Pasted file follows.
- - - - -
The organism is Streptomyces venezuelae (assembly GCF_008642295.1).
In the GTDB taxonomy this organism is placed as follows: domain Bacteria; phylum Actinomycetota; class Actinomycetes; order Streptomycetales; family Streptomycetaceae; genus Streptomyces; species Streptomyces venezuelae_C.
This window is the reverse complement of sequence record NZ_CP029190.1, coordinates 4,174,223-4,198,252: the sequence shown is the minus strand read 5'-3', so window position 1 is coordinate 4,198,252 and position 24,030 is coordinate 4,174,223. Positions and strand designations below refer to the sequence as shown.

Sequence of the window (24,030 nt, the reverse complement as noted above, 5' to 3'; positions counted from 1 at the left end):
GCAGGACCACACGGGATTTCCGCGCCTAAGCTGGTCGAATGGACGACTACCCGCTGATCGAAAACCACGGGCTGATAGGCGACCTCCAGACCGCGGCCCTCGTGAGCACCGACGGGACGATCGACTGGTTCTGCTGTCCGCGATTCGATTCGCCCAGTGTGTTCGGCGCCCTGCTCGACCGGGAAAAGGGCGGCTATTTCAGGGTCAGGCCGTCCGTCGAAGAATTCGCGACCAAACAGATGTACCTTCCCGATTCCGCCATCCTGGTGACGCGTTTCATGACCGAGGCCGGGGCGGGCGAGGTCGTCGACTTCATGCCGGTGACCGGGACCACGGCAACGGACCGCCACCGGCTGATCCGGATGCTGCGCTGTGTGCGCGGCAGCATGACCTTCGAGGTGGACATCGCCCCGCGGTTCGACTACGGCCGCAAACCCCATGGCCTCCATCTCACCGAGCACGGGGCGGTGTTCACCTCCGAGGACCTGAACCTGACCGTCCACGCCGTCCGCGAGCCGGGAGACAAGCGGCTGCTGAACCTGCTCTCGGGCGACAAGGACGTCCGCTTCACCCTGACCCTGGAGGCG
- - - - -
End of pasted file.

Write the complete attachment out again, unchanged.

The organism is Streptomyces venezuelae (assembly GCF_008642295.1).
In the GTDB taxonomy this organism is placed as follows: domain Bacteria; phylum Actinomycetota; class Actinomycetes; order Streptomycetales; family Streptomycetaceae; genus Streptomyces; species Streptomyces venezuelae_C.
This window is the reverse complement of sequence record NZ_CP029190.1, coordinates 4,174,223-4,198,252: the sequence shown is the minus strand read 5'-3', so window position 1 is coordinate 4,198,252 and position 24,030 is coordinate 4,174,223. Positions and strand designations below refer to the sequence as shown.

Sequence of the window (24,030 nt, the reverse complement as noted above, 5' to 3'; positions counted from 1 at the left end):
GCAGGACCACACGGGATTTCCGCGCCTAAGCTGGTCGAATGGACGACTACCCGCTGATCGAAAACCACGGGCTGATAGGCGACCTCCAGACCGCGGCCCTCGTGAGCACCGACGGGACGATCGACTGGTTCTGCTGTCCGCGATTCGATTCGCCCAGTGTGTTCGGCGCCCTGCTCGACCGGGAAAAGGGCGGCTATTTCAGGGTCAGGCCGTCCGTCGAAGAATTCGCGACCAAACAGATGTACCTTCCCGATTCCGCCATCCTGGTGACGCGTTTCATGACCGAGGCCGGGGCGGGCGAGGTCGTCGACTTCATGCCGGTGACCGGGACCACGGCAACGGACCGCCACCGGCTGATCCGGATGCTGCGCTGTGTGCGCGGCAGCATGACCTTCGAGGTGGACATCGCCCCGCGGTTCGACTACGGCCGCAAACCCCATGGCCTCCATCTCACCGAGCACGGGGCGGTGTTCACCTCCGAGGACCTGAACCTGACCGTCCACGCCGTCCGCGAGCCGGGAGACAAGCGGCTGCTGAACCTGCTCTCGGGCGACAAGGACGTCCGCTTCACCCTGACCCTGGAGGCG